As snowflakes fell, Gov. Peter Shumlin visited the home of a Montpelier couple Monday to tout the Heat Saver Loan program, which helps middle-income homeowners invest in energy efficiency upgrades.
Shumlin – who is serving his final weeks as governor – also highlighted his legacy as the state steps up efforts to reduce reliance on fossil fuels. He told reporters there are 15 times the number of solar panels in Vermont now than when he entered office in 2011 and 22 times the number of wind turbines.
The efficiency program he promoted Monday is the kind of initiative that Republican Gov.-elect Phil Scott has supported as well. But on some green energy issues – particularly industrial wind power – Scott’s team continued to make it clear he and his Democratic predecessor diverge.
The big brown house Shumlin visited was built in 1965 and is owned by Gary and Terry Holloway, who live there with their two boys. The couple said they received a loan from the Vermont State Employees Credit Union after an energy audit showed the house was leaking heat.
The average loan from VSECU for home energy projects is $11,400, Shumlin said, and the application form is just one page. The Holloways said their loan was secured quickly, after a one-hour meeting at the bank.
The loans are offered for a host of home projects, including weatherization improvements and the purchase of a wood pellet stove. The Holloways used theirs to insulate with spray foam and purchase an efficient heat pump.
“The house wasn’t as bad as we thought it was going to be,” Terry Holloway said about the energy audit. “But I think we had an 18 percent decrease in air leakage after we got done doing the project, so it’s pretty significant.”
Shumlin said that since 2014, 249 families from 116 towns have used the Heat Saver Loan program to make home improvements. Interest rates range from zero to 4.99 percent.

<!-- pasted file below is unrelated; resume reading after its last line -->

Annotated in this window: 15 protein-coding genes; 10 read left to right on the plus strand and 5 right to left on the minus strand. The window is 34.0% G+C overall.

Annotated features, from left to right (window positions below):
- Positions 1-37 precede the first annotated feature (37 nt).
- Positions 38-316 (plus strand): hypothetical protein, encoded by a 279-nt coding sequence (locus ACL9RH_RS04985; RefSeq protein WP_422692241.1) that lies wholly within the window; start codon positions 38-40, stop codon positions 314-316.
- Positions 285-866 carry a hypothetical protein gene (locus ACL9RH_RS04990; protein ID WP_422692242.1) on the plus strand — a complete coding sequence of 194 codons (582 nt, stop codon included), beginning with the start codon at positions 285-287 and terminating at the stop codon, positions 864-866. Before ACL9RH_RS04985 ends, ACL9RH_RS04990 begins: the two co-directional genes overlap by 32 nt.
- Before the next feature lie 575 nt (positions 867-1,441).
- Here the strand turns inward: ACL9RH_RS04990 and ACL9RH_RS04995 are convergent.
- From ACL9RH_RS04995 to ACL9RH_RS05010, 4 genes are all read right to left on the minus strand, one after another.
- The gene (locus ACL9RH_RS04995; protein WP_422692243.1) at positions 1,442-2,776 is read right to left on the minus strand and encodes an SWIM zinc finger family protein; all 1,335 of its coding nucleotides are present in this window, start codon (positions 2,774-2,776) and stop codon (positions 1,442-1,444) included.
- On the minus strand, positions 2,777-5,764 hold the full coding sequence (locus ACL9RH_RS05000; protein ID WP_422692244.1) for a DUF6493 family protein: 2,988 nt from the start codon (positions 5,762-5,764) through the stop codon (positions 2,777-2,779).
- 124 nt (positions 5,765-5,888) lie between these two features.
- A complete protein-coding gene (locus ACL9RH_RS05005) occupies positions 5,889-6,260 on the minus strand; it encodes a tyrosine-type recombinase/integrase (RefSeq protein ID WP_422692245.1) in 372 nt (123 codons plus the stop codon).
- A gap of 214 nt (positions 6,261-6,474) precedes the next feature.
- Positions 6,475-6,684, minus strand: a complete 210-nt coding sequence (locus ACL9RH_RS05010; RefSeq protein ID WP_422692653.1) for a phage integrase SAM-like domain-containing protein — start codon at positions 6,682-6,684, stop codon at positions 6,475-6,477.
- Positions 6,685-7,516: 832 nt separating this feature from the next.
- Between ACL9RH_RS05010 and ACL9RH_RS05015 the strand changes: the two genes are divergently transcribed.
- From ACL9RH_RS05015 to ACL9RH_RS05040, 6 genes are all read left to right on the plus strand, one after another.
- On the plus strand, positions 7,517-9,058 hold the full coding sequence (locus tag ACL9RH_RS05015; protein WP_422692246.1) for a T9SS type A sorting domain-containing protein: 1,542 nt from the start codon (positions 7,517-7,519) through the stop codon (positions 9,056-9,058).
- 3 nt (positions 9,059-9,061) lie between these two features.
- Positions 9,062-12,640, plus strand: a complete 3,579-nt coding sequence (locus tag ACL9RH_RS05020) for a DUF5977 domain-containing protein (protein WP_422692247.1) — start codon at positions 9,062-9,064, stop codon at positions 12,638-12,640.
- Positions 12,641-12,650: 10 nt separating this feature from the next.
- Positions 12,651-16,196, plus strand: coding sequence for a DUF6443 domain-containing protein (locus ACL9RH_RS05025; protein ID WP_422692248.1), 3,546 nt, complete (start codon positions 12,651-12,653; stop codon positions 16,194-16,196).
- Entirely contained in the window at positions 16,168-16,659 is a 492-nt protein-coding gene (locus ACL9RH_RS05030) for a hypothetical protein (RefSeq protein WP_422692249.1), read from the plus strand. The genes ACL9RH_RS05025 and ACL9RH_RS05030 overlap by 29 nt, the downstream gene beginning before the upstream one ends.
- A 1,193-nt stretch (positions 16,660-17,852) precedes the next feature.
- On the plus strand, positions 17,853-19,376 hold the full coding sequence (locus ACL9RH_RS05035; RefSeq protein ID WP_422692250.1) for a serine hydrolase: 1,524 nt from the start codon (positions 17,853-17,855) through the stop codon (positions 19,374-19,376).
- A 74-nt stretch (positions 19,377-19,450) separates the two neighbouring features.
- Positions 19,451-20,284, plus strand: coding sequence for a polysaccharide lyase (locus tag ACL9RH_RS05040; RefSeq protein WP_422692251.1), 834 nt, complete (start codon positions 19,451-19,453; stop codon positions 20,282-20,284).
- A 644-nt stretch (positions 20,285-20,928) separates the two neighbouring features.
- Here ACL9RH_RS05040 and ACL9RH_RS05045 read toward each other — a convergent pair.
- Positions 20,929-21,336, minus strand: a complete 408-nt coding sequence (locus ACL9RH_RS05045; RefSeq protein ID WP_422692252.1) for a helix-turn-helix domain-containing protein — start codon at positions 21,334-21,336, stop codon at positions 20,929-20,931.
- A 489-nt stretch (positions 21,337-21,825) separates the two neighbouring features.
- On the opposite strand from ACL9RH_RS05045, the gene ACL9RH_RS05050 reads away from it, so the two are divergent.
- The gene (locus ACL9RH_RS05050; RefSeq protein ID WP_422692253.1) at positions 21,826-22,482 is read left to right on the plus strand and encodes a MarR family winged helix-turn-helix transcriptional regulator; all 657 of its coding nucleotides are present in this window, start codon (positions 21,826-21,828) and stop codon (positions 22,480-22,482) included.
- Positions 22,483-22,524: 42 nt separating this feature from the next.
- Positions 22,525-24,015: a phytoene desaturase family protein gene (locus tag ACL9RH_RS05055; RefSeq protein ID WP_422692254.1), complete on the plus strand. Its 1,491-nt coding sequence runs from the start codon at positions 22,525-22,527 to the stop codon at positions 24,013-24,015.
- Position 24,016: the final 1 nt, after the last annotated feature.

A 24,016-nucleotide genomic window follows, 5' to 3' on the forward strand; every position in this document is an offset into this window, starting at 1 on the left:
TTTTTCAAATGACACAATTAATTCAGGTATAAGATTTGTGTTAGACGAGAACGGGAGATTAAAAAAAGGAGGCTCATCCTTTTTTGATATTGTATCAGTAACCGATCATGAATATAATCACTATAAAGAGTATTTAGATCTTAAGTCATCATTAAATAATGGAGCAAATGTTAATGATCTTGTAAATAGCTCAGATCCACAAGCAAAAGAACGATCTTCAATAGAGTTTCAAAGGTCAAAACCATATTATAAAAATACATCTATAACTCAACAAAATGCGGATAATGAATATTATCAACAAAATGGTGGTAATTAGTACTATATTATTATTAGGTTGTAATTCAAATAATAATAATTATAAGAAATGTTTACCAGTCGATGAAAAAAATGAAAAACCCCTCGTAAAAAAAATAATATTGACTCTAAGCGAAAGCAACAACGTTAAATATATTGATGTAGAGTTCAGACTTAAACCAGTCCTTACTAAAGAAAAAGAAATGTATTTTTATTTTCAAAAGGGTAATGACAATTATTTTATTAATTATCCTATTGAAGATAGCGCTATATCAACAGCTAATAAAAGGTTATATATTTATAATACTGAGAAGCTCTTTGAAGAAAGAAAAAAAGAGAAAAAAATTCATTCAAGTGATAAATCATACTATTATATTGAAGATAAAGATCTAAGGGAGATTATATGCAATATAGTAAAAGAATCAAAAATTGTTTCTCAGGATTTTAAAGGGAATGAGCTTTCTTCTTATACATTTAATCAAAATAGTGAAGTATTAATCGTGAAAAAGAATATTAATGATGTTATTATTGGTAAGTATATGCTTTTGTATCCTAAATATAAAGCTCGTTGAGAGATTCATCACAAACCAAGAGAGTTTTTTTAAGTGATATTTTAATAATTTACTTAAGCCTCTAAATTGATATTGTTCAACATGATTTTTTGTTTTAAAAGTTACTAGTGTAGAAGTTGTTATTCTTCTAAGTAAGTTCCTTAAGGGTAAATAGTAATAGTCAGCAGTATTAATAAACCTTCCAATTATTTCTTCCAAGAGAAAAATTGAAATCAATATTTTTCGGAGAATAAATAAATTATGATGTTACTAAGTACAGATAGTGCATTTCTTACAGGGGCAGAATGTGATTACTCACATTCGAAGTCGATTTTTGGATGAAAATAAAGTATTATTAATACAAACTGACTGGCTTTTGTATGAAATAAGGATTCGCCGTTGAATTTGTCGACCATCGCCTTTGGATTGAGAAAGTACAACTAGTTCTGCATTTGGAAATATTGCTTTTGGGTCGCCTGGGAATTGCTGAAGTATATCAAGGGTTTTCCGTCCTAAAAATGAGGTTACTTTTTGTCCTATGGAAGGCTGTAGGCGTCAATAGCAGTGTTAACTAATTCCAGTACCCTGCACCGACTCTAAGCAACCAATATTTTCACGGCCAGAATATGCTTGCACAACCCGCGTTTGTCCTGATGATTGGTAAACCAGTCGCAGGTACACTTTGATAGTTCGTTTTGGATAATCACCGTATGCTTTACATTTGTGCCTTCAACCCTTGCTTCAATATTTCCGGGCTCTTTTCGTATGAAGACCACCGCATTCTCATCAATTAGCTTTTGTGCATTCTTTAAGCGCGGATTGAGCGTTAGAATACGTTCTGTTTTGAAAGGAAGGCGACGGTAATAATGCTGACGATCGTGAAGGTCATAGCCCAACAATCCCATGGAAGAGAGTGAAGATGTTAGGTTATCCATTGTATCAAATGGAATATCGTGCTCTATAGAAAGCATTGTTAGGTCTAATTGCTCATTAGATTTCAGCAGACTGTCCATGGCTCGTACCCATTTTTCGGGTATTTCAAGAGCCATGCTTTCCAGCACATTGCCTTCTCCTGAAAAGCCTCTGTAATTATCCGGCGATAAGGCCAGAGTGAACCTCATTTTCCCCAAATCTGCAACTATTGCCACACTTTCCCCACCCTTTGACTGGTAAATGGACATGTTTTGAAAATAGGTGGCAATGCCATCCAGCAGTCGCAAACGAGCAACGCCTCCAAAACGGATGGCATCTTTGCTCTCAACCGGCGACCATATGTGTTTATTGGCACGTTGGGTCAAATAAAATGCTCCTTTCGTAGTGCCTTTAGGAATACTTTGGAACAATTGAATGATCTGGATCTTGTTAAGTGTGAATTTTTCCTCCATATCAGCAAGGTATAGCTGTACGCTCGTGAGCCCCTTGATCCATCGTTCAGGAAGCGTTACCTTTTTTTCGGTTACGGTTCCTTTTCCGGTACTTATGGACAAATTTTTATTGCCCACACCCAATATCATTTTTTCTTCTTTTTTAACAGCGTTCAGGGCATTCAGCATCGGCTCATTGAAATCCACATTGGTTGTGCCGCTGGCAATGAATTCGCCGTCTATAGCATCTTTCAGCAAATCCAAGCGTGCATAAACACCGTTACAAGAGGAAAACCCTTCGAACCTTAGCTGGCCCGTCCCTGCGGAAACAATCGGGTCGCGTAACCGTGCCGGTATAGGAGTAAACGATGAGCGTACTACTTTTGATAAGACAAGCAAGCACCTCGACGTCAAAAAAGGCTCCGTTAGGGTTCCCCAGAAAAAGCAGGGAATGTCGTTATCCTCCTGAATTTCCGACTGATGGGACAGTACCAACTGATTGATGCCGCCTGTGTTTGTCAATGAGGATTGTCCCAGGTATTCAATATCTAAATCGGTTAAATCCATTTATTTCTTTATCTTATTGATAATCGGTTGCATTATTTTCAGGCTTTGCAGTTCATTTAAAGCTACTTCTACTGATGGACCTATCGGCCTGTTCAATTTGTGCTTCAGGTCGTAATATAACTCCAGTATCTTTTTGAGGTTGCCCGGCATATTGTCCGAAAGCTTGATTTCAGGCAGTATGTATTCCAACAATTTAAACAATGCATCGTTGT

“There’s plenty of capital,” said VSECU CEO Robert Miller. “What we really need is demand.”
Shumlin touted the loan program as an example of the sort of progressive energy efficiency policy that will help Vermont meet its goal of getting 90 percent of the state’s energy from renewable sources by 2050.
A key law in helping meet this goal is Act 56 – a 2015 measure that includes a host of provisions aimed at decreasing dependence on fossil fuels.
As of Jan. 1, the law requires utilities to get 55 percent of their energy from renewable sources, up from the current level of 45 percent.
While energy efficiency has become a bipartisan issue in state and federal politics, the siting of renewable energy projects is more politically fraught.
The proliferation of wind turbines in the Green Mountain State has drawn a number of detractors who say they are bad for the environment and public health.
Wind energy was a hot topic in the gubernatorial election, with Democrat Sue Minter offering much stronger support for wind projects than did Scott.
Scott supports Vermont’s goal of 90 percent renewables and has voiced support for energy efficiency programs and tax credits. But he has said towns should have more control over the siting of wind projects. Scott spokesman Ethan Latour added that the governor-elect supported the siting reforms in Act 174 but said “concerns around industrial wind remain.”
“The governor-elect will not rule out using executive order to clearly express his concerns about ridgeline industrialization,” Latour said Monday. “The governor-elect looks forward to working with the Legislature to further clarify the state’s energy siting regulations so that local communities have more input in all stages of the process.”
Shumlin said he hadn’t had an extensive conversation with Scott about what, if any, changes to the state’s energy policy could be coming.
“All I can do is hope,” Shumlin said. “You know, this has worked for Vermont, it’s working for Vermonters, it’s putting money in their pockets, it’s creating jobs, and it’s making our planet more livable for future generations.”
Shumlin said the green energy industry has created more than 17,000 jobs in the state and that technology advancements have increased performance while decreasing cost.
He also expressed concern that the federal government’s 30 percent solar energy tax credits for households could be in jeopardy once President-elect Donald Trump enters office in January with Congress fully controlled by the GOP.
The Holloways said their next home project will be installing solar panels, and Shumlin urged them and others to try to secure the credits before they are set to expire next year.
“I would say go ahead and rush,” Shumlin said. “Because the Koch brothers” – businessmen who are big donors to the Republican Party – “invested a lot of money in this campaign for good reason. Oil and gas companies want to go back to getting subsidies, and they want to kill the renewable subsidies.”